How Mentorship Makes Research Happen

I often look out at the Santa Catalina Mountains from my office window for perspective and to hit the internal “reset” button. I’m a new faculty member as of July 2021 in the Mel and Enid Zuckerman College of Public Health, and it’s too easy to feel defeated when I hit a seeming dead end in the community-based research process.

The support of mentors and colleagues is instrumental in overcoming my research hurdles. They guide me when I need it most and remind me of the importance of perseverance and empathy, where community partnership is a work focus.

COVID-19 and the Cleaning Industry

For the past year, I’ve participated in the Programs to Increase Diversity among Individuals Engaged in Health-Related Research (AZ-PRIDE) Advanced Respiratory Research for Equity (AiRE) program through the University of Arizona Health Sciences. It aims to support junior investigators underrepresented in biomedical research as they start their careers.

As a part of the program, we each have a small research project. Mine is focused on people in the cleaning industry and their exposures to cleaning and disinfection chemicals during COVID-19.

This research project was motivated by my previous research in which we estimated COVID-19 risks from contaminated surfaces. Our work informed a Centers for Disease Control and Prevention (CDC) scientific report in which the CDC reported low risks from contaminated surfaces. As I was reading more about the potential dangers of cleaning and disinfection exposures, I found a lot of literature describing associations with asthma.

This raised the question that I wanted to answer with my AiRE project: “Are these increased cleaning and disinfection efforts coming at a high cost for a very minimal risk reduction return?”

My goal in answering this question is to learn about the challenges people in the cleaning industry face with changing cleaning and disinfection protocols and areas for improvement to protect workers’ respiratory health.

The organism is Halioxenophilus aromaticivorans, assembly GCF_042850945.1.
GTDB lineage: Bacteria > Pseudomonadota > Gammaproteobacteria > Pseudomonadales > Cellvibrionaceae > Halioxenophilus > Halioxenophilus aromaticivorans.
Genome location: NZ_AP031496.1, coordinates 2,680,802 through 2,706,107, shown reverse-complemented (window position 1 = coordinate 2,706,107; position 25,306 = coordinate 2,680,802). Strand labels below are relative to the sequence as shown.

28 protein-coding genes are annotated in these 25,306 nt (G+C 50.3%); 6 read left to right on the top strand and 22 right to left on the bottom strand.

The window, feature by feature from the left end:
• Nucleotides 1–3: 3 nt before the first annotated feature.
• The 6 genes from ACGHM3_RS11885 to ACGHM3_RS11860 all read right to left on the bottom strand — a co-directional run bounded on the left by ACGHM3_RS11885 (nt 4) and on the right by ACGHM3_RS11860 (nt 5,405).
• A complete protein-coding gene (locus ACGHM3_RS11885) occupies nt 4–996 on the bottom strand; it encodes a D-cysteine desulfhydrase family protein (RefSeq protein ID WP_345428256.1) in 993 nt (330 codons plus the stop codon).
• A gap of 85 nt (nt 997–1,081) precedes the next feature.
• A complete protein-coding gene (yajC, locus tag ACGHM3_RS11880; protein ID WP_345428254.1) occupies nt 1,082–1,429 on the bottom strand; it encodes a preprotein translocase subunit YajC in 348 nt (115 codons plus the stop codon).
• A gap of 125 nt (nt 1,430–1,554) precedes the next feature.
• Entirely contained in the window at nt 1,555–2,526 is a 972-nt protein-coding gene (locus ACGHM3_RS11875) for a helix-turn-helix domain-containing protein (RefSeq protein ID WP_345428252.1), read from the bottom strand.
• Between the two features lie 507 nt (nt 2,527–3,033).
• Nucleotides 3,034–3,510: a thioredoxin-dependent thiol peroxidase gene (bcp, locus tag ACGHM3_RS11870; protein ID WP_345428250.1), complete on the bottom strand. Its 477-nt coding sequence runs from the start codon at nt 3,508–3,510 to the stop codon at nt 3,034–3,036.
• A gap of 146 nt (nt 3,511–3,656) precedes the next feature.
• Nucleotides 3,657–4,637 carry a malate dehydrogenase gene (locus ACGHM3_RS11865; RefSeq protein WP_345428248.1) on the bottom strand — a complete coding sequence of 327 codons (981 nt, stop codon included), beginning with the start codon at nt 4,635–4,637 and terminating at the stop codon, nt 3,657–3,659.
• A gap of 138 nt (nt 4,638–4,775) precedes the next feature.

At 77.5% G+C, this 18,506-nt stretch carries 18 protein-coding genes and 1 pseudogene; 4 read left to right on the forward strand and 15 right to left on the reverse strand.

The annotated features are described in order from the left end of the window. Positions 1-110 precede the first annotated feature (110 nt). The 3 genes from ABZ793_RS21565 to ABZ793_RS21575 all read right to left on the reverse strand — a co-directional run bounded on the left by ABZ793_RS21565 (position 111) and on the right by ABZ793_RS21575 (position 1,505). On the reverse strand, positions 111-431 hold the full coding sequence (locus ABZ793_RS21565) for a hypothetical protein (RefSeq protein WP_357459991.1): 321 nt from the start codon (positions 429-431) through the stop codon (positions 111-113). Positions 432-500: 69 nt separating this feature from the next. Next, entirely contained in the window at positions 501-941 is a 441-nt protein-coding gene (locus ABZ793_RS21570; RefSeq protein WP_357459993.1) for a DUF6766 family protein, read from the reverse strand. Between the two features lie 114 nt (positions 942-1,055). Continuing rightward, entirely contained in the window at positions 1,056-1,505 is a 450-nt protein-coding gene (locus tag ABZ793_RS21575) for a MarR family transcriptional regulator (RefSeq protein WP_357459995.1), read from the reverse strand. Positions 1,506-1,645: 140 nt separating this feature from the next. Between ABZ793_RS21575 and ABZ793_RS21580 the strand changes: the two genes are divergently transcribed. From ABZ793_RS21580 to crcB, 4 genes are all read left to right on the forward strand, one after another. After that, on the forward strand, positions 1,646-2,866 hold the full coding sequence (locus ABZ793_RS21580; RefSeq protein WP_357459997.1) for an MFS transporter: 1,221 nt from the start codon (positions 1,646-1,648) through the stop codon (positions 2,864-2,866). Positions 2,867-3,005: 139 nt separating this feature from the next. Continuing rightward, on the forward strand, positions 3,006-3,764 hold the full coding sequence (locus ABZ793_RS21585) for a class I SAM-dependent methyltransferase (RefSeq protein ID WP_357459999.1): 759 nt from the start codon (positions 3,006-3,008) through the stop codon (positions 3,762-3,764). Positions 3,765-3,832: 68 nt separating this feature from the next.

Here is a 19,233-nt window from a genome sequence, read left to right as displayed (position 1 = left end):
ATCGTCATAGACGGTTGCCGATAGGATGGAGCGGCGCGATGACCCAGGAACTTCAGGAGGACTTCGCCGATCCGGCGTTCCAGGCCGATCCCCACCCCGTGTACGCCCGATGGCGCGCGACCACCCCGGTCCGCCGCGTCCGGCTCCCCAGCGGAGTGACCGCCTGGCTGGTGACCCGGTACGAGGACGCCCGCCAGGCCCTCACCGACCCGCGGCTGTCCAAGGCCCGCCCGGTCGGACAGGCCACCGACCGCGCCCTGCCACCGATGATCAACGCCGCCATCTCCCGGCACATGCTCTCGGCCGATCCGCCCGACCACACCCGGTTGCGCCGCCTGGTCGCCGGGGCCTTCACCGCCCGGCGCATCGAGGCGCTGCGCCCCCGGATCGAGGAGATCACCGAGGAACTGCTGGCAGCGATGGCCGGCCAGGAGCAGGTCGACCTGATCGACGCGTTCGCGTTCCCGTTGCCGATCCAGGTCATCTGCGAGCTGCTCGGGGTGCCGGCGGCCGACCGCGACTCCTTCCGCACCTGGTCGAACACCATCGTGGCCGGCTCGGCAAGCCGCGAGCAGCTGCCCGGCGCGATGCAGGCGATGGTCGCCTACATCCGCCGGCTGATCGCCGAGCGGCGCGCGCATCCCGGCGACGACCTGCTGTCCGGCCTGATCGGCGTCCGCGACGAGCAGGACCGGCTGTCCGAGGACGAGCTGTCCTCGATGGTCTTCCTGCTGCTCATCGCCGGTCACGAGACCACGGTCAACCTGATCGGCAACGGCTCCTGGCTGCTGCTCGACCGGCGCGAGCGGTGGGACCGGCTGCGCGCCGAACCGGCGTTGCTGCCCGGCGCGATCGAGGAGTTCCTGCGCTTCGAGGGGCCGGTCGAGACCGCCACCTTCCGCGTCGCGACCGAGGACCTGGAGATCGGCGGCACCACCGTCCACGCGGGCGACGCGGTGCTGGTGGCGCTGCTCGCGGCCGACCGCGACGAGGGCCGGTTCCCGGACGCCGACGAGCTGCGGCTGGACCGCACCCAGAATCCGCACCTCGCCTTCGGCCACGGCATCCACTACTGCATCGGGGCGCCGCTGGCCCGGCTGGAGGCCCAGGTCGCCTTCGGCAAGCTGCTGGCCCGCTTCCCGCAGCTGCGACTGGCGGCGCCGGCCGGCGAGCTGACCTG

In the AiRE program, you are paired with mentors to help you design and execute your small research project. I was paired with Paloma Beamer, PhD, my University of Arizona Health Sciences Career Development Award mentor. Lynn Gerald, PhD, MSPH, a mentor through the program and my award, also acted as a mentor to answer questions and help overcome recruitment challenges.

Encouragement with Every Phone Call and Email

The most challenging part of this project has been finding community partners willing to let me recruit employees from their businesses, a common challenge in occupational health research. Every step along this path, my mentors were there to commiserate or share in my joy.

My project involves getting answers from people in the cleaning industry through anonymous surveys and interviews. I started by reaching out to health care facilities, but they were overwhelmed with COVID-19 at the time. My mentors had a great alternative idea: approaching a facilities management organization; however, I was met with resistance as there were workers’ compensation concerns.

They then suggested perhaps taking an online approach, using Facebook groups of janitors and custodial workers. Unfortunately, I ran into an issue where an individual appeared to be taking my survey multiple times with many different email addresses, making the data unreliable. After consulting with my mentors again, they advised me to reach out to schools and maid service companies.

Twenty cold calls and many emails later, I found some businesses that were interested in participating. They expressed a commitment to their employees’ health and hoped to increase employee retention.

As access to technology for an online survey was uncertain for this population, businesses told me that participation would be easiest with English and Spanish hard copy surveys. Dr. Beamer co-leads the Southwest Environmental Health Sciences Implementation Resource for Translational and Human Exposure Research (IRTH), and I got help translating my materials into Spanish.

After several trips to the post office and over 400 stamps and 150 envelopes later, I hand-delivered the materials and written instructions for employers and employees.

I checked the mailbox obsessively. Finally, a few days later, I got two surveys in the mail; I was ecstatic. It’s working! I immediately emailed my mentors, who responded with lots of exclamation points. It felt good to have them cheering me along.

Sixty Surveys and Counting

I hit many, many roadblocks along the way. But now, I am getting interesting data that I hope will lead to improvements in cleaning and disinfection protocols.

I have received roughly 60 surveys. This may seem like a small sample size, but I am happy. Given the recruitment challenges for this type of study during a pandemic, it’s a big achievement and a high response rate. In addition, this population includes many underrepresented minority community members who have had few opportunities to participate in research.

My next steps are to finish analyzing the data I’ve gathered, work with my mentors to develop summaries of the findings, and provide guidance on how to minimize exposures to cleaning and disinfection chemicals.

With wisdom from my mentors and colleagues, I know I can continue to improve the impact of my work and better navigate relationships with community partners in my public health research career.

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